Byter Robyn T sent me an email in which she expressed her enjoyment of old time and historical photographs. It occurred to me that having been posting about Sydney’ suburbs, with collections of old photographs, I have been overlooking the rich trove of rural and coastal New South Wales. Today’s post starts a new occasional series called Out and About in NSW. Because Robyn lives in Maclean, that is the first place featured.
Maclean is a town in Clarence Valley local government area in the Northern Rivers region of New South Wales, 658 km (409 mi) north of Sydney and 46 km (29 mi) north of Grafton. It is on the Clarence River and near the Pacific Highway.
The Maclean area was known as Rocky Mouth in the 1850s by reason of the rocks at the mouth of the river. It then became known as Big River. The township was officially laid out in 1862 and named after Alexander Grant McLean, the Surveyor-General who carried out the survey work. The spelling was, however, altered. In 1862 it officially became a town and was named Maclean.
At the 2016 census, Maclean had a population of 2,628.
Maclean is nestled at the base of Mt Maclean and the shoreline of the Clarence River where the river reunites after splitting around Woodford Island. A bridge connects Woodford Island to Maclean. During times of heavy rain the town is under threat of flooding by the surging waters of the river but it is now protected by a levee bank which runs beside River Street
Maclean refers to itself as "The Scottish Town in Australia”, based on a large number of the early settlers in the valley having originally come from Scotland and that the town was named after a Scot.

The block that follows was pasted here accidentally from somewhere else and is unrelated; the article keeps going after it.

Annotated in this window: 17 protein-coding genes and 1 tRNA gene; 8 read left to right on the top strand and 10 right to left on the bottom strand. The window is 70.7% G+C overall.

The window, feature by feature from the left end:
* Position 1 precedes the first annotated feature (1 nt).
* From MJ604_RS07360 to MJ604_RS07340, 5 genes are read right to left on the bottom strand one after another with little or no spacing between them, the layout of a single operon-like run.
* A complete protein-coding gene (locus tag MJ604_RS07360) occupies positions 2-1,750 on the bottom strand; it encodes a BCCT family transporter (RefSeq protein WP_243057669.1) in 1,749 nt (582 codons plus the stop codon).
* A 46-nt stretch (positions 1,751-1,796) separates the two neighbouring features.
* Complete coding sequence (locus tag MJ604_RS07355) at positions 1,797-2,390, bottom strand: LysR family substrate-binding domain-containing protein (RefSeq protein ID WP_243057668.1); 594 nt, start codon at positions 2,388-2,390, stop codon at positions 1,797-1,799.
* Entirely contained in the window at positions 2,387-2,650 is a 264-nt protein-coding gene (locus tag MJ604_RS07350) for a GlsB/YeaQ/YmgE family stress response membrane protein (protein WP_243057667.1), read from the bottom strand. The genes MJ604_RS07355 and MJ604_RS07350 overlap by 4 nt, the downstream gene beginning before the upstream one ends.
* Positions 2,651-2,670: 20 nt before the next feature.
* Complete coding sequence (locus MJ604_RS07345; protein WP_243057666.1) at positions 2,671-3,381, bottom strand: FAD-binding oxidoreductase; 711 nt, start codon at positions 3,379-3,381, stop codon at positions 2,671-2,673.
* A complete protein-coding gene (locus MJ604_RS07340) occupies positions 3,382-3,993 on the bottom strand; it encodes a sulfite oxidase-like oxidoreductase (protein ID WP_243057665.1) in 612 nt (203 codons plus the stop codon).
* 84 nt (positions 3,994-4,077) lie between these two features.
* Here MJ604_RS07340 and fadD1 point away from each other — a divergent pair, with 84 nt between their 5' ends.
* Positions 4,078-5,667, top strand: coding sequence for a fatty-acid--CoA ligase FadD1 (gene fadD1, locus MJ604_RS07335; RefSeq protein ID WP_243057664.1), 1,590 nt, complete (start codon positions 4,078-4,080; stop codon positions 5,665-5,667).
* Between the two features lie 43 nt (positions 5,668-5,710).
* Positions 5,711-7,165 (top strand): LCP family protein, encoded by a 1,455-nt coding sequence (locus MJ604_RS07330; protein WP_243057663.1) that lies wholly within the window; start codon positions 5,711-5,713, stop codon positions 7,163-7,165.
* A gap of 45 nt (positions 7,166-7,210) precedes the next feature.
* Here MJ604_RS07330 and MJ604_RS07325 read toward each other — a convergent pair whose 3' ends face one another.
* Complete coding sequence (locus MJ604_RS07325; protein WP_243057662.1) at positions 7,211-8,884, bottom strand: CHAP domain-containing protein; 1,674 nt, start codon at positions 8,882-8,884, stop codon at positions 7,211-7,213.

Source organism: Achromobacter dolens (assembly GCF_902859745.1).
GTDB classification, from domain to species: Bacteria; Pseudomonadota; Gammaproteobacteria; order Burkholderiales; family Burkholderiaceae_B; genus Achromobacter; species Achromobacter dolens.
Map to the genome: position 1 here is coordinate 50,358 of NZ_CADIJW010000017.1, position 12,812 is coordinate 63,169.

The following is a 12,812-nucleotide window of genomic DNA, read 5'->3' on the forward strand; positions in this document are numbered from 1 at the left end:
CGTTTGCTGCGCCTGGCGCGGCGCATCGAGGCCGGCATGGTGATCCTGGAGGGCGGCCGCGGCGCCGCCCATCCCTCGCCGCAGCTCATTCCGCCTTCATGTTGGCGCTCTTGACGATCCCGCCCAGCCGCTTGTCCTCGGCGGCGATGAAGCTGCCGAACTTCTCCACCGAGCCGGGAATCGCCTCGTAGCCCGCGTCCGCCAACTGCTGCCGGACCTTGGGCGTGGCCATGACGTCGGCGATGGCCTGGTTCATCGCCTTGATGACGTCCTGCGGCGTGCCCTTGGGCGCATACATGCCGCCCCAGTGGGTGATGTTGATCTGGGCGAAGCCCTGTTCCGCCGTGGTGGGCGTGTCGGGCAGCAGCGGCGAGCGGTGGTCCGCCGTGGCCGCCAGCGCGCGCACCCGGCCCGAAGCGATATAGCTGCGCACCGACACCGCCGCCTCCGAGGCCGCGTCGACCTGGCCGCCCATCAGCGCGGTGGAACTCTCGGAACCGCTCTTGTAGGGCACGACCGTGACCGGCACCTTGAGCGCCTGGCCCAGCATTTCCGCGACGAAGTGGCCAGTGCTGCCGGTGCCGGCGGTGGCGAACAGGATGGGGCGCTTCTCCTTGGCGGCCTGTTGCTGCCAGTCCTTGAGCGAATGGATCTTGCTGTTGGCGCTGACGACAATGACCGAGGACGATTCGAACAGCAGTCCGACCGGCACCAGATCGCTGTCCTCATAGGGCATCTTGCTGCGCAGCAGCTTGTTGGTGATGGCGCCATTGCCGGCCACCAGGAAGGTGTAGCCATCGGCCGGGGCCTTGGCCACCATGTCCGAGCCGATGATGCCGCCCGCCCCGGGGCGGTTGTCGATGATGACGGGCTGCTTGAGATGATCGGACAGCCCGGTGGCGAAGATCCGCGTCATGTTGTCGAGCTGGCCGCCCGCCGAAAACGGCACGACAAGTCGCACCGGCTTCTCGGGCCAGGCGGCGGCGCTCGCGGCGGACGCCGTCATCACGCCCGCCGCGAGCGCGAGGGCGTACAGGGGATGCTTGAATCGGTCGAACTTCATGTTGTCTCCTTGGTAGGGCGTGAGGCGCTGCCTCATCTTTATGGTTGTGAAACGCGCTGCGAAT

Since 1903 the town has held the Maclean Highland Gathering where pipe bands, caber tossing, wearing of kilts, a parade down the main street and highland dancing are part of the celebrations. The 2020 event was however cancelled for the first time in its history.
The Maclean district is recognised as the southern limit of the Australian sugar crop.
The Maclean sign which greets visitors to the town.
The stones in the cairn originated from many parts of Australia and Scotland, and are memorials to the contribution made to the settlement of Maclean by Scottish pioneers.
The Chiefs' Tartan Poles commemorate the 14 chiefs who have ruled since 1894. Five poles form the St Andrew's cross.
There are 240 tartan painted power poles in and around Maclean.
Shark Creek bridge near Maclean, formerly part of the Pacific Highway
River Street, the main street, with tartan telegraph posts and clan banners.
The Mathieson tartan on the levee in the park beside the Clarence River.
Timber buildings and brick buildings in the main street of Maclean.
Post Office in the background and the Sugar Derrick sculpture at the end of the main street.
Maclean's Court House (1891) beside the Clarence River.
A boat moored at the town wharf on the Clarence River.
The Macgregor tartan telegraph post outside the local Presbyterian Church.
Sugar cane lines the sides of the road on the way into Maclean.
River Street Maclean looking down river. The building to the left of the main building in this picture, which became the Boulevarde Cafe, burnt down in 2006.
Tyler Photographic Studios, Maclean, 1910. A few of the buildings still remain. The nearest buildings were destroyed by fire on 27 Feb 2006.
River Street, Maclean, 1948 flood
Post Office and Mechanics Institute, Maclean, N.S.W. - very early 1900s